Improving Systems, Practices and Outcomes

EI Service Delivery Approaches/Models

There are many aspects of a service delivery system (See System Framework) but the basis of early intervention services under Part C of IDEA are family-centered services provided in natural environments (where families with children without disabilities or delays typically receive services and participate fully in family and community life.)

Descriptions of Approaches/Models of EI Service Delivery

Primary Coach Approach to Teaming or Primary Service Provider with Coaching - This is a team model in which one member is selected as the primary coach (to the family), and receives coaching support from other team members to strengthen parenting competence and confidence and promote child learning and development. Developers: Dathan Rush, M'Lisa Shelden

Routines-Based Early Intervention (RBEI) - This model includes the following practices: Routines-Based Interview (RBI), Ecomap, Functional Outcomes/Goals, Family Goals, Primary Service Provider, Collaborative Consultation, and Support-Based Home Visits (Family Collaboration). Developer: Robin McWilliam

The related projects below reinforce the values that families are the center point of intervention and children learn functional skills through daily routine activities and interactions. The models support team collaboration, primary provider with cross agency integration, embedding interventions on functional outcomes within family routines and daily activities.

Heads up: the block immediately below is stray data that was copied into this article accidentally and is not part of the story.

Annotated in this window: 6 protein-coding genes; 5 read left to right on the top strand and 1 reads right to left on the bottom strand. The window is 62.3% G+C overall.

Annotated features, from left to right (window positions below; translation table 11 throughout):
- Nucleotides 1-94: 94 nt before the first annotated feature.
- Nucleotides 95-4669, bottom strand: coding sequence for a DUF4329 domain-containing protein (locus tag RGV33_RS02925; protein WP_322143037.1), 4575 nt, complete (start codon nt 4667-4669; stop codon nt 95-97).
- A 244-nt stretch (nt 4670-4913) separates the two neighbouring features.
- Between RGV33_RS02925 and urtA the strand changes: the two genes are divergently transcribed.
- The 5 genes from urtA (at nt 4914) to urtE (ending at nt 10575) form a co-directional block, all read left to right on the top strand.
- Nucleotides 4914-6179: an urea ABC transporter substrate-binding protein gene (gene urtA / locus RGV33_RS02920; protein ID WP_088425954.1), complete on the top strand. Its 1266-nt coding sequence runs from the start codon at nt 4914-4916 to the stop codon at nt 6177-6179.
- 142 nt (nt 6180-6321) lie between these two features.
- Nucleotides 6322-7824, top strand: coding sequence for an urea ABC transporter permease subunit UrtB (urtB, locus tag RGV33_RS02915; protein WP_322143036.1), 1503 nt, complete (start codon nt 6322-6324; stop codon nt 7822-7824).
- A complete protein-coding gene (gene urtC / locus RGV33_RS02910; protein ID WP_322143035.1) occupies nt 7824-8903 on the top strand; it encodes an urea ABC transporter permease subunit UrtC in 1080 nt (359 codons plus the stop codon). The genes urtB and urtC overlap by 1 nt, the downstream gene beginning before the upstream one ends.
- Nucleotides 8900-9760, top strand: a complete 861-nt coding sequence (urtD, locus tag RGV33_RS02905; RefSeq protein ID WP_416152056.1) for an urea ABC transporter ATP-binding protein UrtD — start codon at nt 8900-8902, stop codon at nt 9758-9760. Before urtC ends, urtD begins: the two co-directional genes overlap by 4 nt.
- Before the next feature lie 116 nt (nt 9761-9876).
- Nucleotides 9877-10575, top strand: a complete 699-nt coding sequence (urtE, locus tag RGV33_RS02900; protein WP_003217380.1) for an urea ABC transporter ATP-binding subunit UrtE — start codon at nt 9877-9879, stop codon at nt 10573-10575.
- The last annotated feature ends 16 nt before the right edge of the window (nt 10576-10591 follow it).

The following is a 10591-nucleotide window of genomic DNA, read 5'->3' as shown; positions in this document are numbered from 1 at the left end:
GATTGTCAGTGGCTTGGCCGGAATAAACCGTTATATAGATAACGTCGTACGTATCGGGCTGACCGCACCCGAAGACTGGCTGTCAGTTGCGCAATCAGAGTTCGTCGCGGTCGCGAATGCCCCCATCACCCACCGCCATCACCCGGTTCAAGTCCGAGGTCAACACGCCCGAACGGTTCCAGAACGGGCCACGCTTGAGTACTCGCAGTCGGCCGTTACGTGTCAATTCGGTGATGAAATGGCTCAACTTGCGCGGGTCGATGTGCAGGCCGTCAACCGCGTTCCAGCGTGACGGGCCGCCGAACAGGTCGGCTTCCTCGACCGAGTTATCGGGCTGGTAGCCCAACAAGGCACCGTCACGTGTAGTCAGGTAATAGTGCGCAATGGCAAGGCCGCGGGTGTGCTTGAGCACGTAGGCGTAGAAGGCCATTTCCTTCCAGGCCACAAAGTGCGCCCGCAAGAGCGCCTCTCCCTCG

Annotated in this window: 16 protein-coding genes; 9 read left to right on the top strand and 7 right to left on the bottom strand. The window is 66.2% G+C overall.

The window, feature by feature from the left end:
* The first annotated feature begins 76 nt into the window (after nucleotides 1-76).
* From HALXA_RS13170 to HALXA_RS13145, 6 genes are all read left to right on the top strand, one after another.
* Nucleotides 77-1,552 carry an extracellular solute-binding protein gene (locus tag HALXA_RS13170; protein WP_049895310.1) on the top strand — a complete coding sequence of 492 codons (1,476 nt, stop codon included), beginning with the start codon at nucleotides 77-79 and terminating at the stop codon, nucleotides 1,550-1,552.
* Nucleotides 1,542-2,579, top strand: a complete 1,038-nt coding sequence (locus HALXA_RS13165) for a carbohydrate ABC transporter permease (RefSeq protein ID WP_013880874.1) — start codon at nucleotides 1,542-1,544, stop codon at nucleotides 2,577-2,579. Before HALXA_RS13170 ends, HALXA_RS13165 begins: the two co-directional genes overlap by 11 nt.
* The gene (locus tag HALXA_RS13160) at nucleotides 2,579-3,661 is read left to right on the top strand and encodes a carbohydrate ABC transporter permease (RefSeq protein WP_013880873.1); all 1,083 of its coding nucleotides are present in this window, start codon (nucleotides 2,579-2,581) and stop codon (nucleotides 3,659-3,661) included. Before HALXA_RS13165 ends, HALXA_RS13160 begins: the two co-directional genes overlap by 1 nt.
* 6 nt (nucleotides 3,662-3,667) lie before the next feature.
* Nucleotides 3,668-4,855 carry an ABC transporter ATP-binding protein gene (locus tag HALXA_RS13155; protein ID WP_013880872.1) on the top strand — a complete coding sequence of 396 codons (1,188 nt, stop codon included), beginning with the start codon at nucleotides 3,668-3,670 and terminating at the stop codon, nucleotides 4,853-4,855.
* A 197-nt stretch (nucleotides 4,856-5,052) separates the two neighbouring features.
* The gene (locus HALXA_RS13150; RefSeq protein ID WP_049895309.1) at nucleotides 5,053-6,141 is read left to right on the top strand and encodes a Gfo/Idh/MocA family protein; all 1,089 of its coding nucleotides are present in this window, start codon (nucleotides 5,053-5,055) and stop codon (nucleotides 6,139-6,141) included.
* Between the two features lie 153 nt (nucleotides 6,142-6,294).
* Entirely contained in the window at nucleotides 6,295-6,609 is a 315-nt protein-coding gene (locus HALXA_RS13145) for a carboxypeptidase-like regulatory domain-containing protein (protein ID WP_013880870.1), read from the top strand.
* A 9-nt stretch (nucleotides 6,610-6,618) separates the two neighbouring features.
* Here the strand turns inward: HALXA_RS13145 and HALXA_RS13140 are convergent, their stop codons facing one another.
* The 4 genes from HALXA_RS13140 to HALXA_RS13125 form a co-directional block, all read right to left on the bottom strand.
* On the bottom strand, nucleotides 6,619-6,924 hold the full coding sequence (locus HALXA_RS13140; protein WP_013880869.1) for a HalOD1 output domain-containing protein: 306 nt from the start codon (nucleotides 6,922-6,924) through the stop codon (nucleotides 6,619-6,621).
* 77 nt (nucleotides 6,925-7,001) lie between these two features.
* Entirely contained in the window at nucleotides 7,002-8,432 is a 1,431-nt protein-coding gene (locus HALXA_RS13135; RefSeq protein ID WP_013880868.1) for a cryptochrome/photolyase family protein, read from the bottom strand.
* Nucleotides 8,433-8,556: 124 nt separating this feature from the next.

• TaCTICS - Therapists as Collaborative Team members for Infant/Toddler Community Services. Developer: Julianne Woods
  • FACETS - Family-guided Approaches to Collaborative EI Training and services. Developers: Julianne Woods and David Lindeman
  • FGRBI - Family Guided Routines Based Intervention. Developer: Julianne Woods
  • FACTICS - Facilitating Administrative Change Toward Infant/Toddler Community Services. Developer: Julianne Woods

Everyday Children's Learning Opportunities - organized ideas from social system and activity learning theory to conceptualize a way of using everyday family and community opportunities, experiences and events to help young children with disabilities develop everyday knowledge and skills. Developers: Carl Dunst and colleagues at the Puckett Institute

State-Reported Use of Primary Service Provider Model / Approaches

In November, 2014, 37 Part C Coordinators responded to a query about the use of a Primary Service Provider service model:

  • 13 States use a Primary Service Provider approach statewide
  • 15 States use a Primary Service Provider approach in some areas
  • 4 States are considering adopting a Primary Service Provider approach
  • 5 States reported not using a Primary Service Provider approach

Additionally, they identified the following intervention approaches used in their services. The numbers are greater than 37 because the states could select more than one:

  • IDEAs that Work: Office of Special Education Programs, U.S. Department of Education

The ECTA Center is a program of the FPG Child Development Institute of the University of North Carolina at Chapel Hill, funded through cooperative agreement number H326P170001 from the Office of Special Education Programs, U.S. Department of Education. Opinions expressed herein do not necessarily represent the Department of Education's position or policy.

Project Officer: Julia Martin Eile     © 2012-2019 ECTA Center

  • UNC Frank Porter Graham Child Development Institute